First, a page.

By Robert Plummer
Business reporter, BBC News
It's not every day that record companies are accused of behaving like goblins in a book by JK Rowling.
But that is just one of the more colourful accusations being bandied around in a US legal battle that could have implications for many people's private CD and LP collections.
It all began in May 2007 when Universal Music Group (UMG), the largest of the Big Four companies that dominate the music industry worldwide, sued a Los Angeles-based trader on the eBay online auction site.
The target of the legal action, Troy Augusto, runs a business called Roast Beast Music Collectables.
He makes his living by snapping up rare albums in second-hand record shops and selling them on eBay.
Universal is taking him to task for copyright infringement, saying some of the items he offered for sale online were promotional copies and not authorised for sale to the public.
But digital rights lobby group the Electronic Frontier Foundation (EFF) has taken up cudgels on Mr Augusto's behalf and is counter-suing Universal.
"UMG seems to think that the promotional use only label somehow gives it eternal ownership over the CD," says the EFF.
"While this might make sense to a goblin living in Harry Potter's world, it's not the law under the Copyright Act."
If, like Mr Augusto, you frequent specialist music shops or other outlets selling rare releases to collectors, you may have acquired promo albums or review copies that record labels send out to journalists and radio stations before the regular editions go on sale.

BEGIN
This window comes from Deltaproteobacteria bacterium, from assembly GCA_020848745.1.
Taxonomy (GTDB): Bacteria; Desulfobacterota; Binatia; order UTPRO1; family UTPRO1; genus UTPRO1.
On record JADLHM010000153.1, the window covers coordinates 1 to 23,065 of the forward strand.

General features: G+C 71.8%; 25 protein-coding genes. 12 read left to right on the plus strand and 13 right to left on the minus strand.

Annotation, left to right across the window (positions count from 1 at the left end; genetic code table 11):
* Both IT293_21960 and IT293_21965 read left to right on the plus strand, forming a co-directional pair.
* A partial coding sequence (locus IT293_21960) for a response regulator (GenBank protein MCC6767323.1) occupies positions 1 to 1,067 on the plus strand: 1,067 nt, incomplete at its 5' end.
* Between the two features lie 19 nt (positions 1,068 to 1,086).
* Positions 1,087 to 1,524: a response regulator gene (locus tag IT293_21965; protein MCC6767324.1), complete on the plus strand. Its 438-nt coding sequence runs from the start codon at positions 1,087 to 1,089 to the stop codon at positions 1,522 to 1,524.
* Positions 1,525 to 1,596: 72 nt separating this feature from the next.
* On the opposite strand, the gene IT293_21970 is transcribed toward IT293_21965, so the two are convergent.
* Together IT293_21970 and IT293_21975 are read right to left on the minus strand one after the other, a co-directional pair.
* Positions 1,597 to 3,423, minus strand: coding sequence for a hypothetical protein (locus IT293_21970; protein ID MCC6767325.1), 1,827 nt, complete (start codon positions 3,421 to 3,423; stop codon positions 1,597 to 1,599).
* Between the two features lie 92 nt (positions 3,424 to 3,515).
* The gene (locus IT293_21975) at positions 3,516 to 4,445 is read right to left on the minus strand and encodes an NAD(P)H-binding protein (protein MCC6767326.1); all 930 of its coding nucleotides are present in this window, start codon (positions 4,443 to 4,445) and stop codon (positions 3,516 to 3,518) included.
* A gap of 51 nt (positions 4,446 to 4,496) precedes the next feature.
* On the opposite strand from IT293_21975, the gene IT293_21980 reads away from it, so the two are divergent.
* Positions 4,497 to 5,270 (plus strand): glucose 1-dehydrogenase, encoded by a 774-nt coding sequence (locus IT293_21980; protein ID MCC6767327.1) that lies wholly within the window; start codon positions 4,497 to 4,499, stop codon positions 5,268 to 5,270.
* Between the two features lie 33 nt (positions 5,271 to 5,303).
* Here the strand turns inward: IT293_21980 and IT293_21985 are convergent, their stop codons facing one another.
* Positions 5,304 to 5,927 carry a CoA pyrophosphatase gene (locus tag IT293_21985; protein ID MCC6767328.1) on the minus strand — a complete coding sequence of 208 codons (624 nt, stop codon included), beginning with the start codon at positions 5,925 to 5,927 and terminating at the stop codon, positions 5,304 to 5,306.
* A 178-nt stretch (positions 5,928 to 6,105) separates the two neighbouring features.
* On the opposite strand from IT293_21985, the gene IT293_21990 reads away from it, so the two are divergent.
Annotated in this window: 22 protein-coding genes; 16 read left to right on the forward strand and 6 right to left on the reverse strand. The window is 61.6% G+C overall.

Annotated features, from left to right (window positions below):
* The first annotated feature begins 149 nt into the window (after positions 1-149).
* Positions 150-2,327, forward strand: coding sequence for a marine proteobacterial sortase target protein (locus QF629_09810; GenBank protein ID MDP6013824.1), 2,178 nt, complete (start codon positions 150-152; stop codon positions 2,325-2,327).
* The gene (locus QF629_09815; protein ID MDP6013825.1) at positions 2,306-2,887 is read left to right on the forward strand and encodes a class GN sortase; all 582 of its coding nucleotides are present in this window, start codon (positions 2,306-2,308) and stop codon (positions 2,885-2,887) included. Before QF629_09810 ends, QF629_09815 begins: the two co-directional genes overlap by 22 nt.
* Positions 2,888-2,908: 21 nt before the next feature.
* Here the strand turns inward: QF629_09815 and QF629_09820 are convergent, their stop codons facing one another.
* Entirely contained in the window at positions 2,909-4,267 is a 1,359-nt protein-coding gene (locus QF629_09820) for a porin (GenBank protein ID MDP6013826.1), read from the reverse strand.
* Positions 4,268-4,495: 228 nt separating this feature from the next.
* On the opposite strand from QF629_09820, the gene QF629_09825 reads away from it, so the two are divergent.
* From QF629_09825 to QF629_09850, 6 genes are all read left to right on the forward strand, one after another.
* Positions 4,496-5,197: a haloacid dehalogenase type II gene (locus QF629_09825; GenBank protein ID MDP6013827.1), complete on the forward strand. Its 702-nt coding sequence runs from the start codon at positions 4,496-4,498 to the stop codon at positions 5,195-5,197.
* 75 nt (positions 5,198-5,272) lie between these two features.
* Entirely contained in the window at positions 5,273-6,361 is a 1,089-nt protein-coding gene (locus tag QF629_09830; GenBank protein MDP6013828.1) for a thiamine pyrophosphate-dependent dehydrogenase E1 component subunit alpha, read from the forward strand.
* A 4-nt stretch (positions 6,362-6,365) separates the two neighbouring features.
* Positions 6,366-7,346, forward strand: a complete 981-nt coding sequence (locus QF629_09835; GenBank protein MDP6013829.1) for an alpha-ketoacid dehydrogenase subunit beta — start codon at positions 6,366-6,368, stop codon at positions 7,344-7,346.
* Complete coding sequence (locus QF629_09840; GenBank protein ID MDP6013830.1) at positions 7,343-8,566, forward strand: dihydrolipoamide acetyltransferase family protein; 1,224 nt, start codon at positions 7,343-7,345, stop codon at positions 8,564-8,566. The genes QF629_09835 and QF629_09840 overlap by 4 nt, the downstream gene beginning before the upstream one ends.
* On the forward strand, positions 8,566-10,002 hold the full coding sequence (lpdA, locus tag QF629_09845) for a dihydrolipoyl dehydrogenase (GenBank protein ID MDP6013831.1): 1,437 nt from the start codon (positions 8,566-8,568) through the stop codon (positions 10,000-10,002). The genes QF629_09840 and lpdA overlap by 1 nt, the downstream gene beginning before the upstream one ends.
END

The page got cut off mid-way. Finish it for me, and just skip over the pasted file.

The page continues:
The online auction included a Nelly Furtado promo CD
They can be recognised by markings such as "For promotional use only" or "Not for resale", visible on the record or CD artwork and sometimes on the disc label itself.
Record companies have long maintained that they continue to own these items and can ask for them back at any time.
Now, because Mr Augusto's online auctions contained some of these promotional discs, the argument is close to being tested in court.
In legal documents filed in the US District Court for the Central District of California, UMG's lawyers allege that "[Mr] Augusto's unauthorised distribution of the UMG promo CDs violated UMG's exclusive right to distribute its copyrighted works".
Among the promotional items listed as sold by Mr Augusto, according to the legal brief, are titles of CD singles by Nelly Furtado and rap group Bone Thugs-N-Harmony.
Although the outcome will apply only to US law, the case is being watched keenly in the UK, where record shop owners and eBay traders report similar treatment at the hands of music companies in the past.
One trader, who has asked to remain anonymous, told the BBC he recently had a promo CD removed from eBay that was on sale for a couple of pounds.
"I was clearing out some cupboards and decided to list a CD single on eBay that had been handed to me by a friend quite some time ago.
"The very next day, the listing was removed and I was astounded to get an e-mail from eBay, bristling with terms such as 'illegal, pirated, copyright law, violation, content protection' and so forth.